I am a 2nd semester (first year) student at a community college nursing school (ADN).
This is the first class to participate in the "new curriculum". We have been told by the faculty that this curriculum change was mandated by the accreditation board (specific board un-named) across the country. We were told that our program was one of the last changing over to the "new curriculum" nation-wide.
In essence, we have fundamentals the first semester. The second semester we have 10 weeks of med/surg (formerly taught as a 16 week course but now "compressed") and 6 weeks of Mother/Child. Summer semester is 8 more weeks of med/surg.
After these three semesters, we are elligible to sit the LPN licensing examination.
At this point, we can opt out of the program as LPNs, or continue for two more semesters (psych and one other --can't come up with it right now off the top of my head) to sit the RN boards.
Unfortunately, due to the compressed content of this semester so far (16 weeks of med/surg in 10 weeks' time), the best guess is that out of 65 students, only about 15-17 are passing. In comparison, last year's class (now seniors) started with about 60 and still 40-some remain.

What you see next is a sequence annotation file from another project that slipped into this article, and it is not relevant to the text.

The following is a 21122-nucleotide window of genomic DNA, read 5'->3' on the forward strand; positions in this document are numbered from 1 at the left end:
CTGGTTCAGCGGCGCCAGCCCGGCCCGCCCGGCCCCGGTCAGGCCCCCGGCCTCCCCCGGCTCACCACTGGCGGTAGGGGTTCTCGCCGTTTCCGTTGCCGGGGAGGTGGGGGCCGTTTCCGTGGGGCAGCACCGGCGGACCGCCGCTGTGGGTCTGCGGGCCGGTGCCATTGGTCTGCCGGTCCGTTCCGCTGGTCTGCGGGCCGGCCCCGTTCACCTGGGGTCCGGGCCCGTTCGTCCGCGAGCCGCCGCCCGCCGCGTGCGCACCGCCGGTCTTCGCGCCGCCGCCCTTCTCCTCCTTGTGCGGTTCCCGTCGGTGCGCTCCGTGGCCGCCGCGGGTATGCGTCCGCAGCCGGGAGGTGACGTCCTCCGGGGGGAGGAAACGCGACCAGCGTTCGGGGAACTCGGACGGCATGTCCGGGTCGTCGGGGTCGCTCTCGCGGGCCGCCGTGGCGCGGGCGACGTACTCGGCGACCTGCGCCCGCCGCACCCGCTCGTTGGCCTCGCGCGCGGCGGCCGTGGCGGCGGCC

I would be interested in hearing from anyone who has experience with this "new curriculum". Is this really an across-the-board change for ADN nursing schools?
While I am grateful for the opportunity to work as an LPN while finishing out the program for my RN, I am concerned by the rate of attrition, as are the rest of my classmates.
The time constraints are enormous. As you all know, there is a tremendous amount of time required outside of the classroom for reading textbooks, care plans
, studying, computer-assisted lab assignments, etc., and we are simply unable to make a 16 week time frame course fit into a 10 week slot. Like trying to put the proverbial toothpaste back in the tube.
Any feedback is appreciated.